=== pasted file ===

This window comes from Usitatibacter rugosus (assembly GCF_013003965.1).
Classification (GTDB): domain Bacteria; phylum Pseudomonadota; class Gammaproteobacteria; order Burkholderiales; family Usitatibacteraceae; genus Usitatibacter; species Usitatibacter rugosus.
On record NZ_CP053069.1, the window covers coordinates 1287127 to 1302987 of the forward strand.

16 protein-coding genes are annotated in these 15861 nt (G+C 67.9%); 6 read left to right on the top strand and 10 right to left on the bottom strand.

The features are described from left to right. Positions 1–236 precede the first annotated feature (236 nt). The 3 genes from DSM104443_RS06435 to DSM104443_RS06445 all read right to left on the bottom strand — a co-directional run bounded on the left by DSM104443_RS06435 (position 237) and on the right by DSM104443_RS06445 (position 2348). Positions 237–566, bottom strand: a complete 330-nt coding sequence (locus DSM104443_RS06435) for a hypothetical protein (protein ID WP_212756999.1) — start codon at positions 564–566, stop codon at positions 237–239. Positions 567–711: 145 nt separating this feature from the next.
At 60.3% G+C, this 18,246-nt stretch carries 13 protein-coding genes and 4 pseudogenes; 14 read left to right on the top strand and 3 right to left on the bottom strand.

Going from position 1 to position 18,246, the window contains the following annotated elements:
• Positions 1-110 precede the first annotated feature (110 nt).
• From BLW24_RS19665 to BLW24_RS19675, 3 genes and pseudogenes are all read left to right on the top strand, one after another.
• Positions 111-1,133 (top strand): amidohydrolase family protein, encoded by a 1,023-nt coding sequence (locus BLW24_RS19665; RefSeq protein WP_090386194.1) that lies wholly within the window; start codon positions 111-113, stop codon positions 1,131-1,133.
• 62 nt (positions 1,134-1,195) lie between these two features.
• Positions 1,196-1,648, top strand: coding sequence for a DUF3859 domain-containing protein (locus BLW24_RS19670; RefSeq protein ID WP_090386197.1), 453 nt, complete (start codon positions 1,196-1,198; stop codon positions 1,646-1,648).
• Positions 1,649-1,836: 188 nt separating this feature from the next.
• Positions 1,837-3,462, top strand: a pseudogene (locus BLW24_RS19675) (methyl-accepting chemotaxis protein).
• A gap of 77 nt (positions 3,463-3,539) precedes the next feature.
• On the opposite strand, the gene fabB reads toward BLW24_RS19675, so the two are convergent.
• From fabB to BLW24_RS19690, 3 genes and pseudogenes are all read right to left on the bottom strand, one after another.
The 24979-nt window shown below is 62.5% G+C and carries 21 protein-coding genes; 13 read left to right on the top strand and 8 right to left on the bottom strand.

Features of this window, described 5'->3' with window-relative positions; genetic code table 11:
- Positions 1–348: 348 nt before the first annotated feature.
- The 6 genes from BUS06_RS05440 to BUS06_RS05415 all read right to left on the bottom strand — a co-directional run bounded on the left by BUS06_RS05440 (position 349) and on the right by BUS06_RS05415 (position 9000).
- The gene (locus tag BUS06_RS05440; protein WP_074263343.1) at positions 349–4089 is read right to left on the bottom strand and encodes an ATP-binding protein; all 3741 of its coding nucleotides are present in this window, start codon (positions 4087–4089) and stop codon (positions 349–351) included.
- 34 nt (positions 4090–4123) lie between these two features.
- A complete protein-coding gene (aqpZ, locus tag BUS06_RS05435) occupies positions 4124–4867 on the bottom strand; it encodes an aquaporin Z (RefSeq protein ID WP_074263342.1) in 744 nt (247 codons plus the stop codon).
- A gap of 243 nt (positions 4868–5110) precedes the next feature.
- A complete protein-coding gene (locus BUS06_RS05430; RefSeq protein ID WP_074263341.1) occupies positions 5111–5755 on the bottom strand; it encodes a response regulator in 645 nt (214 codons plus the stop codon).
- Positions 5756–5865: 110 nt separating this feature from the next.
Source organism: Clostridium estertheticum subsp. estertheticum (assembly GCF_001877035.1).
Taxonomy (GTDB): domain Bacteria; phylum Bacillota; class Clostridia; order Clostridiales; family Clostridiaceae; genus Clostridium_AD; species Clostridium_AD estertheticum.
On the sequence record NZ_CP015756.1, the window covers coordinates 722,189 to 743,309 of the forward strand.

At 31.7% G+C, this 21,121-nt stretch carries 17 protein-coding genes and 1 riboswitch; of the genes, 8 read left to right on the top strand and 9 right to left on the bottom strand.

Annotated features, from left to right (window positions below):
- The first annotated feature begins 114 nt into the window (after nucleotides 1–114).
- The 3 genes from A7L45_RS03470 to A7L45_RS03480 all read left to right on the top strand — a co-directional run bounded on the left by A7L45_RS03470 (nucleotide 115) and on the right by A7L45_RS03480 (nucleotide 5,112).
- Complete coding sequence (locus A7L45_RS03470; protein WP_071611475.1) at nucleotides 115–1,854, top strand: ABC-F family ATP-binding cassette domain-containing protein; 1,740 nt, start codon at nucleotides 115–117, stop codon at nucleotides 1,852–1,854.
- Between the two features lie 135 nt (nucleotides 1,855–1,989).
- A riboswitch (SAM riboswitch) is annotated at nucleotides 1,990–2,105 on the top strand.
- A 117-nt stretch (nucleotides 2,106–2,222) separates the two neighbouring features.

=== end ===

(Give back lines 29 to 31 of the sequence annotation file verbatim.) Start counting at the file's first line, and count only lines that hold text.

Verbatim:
Taxonomy (GTDB): domain Bacteria; phylum Bacillota; class Clostridia; order Clostridiales; family Clostridiaceae; genus Clostridium_AD; species Clostridium_AD estertheticum.
On the sequence record NZ_CP015756.1, the window covers coordinates 722,189 to 743,309 of the forward strand.

At 31.7% G+C, this 21,121-nt stretch carries 17 protein-coding genes and 1 riboswitch; of the genes, 8 read left to right on the top strand and 9 right to left on the bottom strand.